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Lai and colleagues1 compare 786 migraineurs and 98 patients with cluster headache with respect to cranial autonomic symptoms (see page 1116). Explicitly, they asked about lacrimation, conjunctival injection, nasal congestion, rhinorrhoea, eyelid oedema and forehead/facial flushing. They identified one or more cranial autonomic symptoms in 56% of migraineurs and 95% of cluster headache patients. In general, migraineurs had less features, they were less prominent, less consistently related to attacks and more likely to be bilateral compared with patients with cluster headache. As with most things, the more you look at them the more you see, some would say even imagine, or perhaps imaginatively extract. Why would a neurologist be interested in yet another acronym—CAS (cranial autonomic symptoms)? I will try to briefly set out the anatomy and physiology that leads to these symptoms, their differentiating value comparing trigeminal autonomic cephalalgias (TACs) and migraine, and the direct clinical implication of that difference. Whatever one thinks of acronyms, the presence and implications of the symptoms are useful for clinicians and ultimately helpful in managing patients.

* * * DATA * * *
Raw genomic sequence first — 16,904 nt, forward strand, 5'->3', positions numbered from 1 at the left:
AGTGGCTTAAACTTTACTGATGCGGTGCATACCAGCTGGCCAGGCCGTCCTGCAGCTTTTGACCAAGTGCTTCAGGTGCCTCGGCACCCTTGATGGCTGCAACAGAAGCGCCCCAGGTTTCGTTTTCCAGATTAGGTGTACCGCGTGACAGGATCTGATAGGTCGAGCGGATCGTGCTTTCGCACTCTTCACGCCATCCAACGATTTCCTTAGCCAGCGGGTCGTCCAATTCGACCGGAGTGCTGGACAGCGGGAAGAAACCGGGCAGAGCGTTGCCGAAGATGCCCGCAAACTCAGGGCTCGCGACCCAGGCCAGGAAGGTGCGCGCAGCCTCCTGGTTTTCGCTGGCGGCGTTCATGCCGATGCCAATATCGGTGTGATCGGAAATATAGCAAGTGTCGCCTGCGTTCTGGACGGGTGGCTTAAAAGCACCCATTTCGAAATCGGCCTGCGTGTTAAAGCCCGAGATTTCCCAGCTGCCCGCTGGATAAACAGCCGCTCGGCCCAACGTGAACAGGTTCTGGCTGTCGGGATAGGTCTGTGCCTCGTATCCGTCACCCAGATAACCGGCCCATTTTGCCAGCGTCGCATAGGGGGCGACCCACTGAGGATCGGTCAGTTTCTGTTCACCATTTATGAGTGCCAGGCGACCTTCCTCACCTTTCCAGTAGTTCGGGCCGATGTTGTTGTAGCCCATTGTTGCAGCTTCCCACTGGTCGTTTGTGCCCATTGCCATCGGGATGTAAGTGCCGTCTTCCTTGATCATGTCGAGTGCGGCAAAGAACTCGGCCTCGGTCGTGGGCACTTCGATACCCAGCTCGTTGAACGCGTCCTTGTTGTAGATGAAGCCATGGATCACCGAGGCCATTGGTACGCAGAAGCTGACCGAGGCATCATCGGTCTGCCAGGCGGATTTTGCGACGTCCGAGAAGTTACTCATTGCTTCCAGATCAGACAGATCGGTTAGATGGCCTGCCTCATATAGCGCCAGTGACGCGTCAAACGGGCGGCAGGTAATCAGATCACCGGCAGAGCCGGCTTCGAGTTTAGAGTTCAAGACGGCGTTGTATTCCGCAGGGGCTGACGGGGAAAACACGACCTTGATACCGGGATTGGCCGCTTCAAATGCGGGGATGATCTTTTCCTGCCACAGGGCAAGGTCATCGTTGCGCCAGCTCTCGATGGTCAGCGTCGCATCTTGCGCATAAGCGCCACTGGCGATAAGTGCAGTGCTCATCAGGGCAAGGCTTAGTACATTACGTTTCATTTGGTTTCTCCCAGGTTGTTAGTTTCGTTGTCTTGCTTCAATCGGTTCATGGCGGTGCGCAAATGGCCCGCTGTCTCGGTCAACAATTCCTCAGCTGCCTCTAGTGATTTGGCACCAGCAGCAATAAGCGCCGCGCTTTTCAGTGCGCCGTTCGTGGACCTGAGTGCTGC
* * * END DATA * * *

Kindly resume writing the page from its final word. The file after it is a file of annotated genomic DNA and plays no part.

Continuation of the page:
Is there a plausible anatomy and physiology?
One of the most attractive aspects of the CAS …
Competing interests None.
Provenance and Peer review Commissioned; not externally peer reviewed.
▸ A bibliography of references for this editorial is published online only at http://jnnp.bmj.com/content/vol80/issue10
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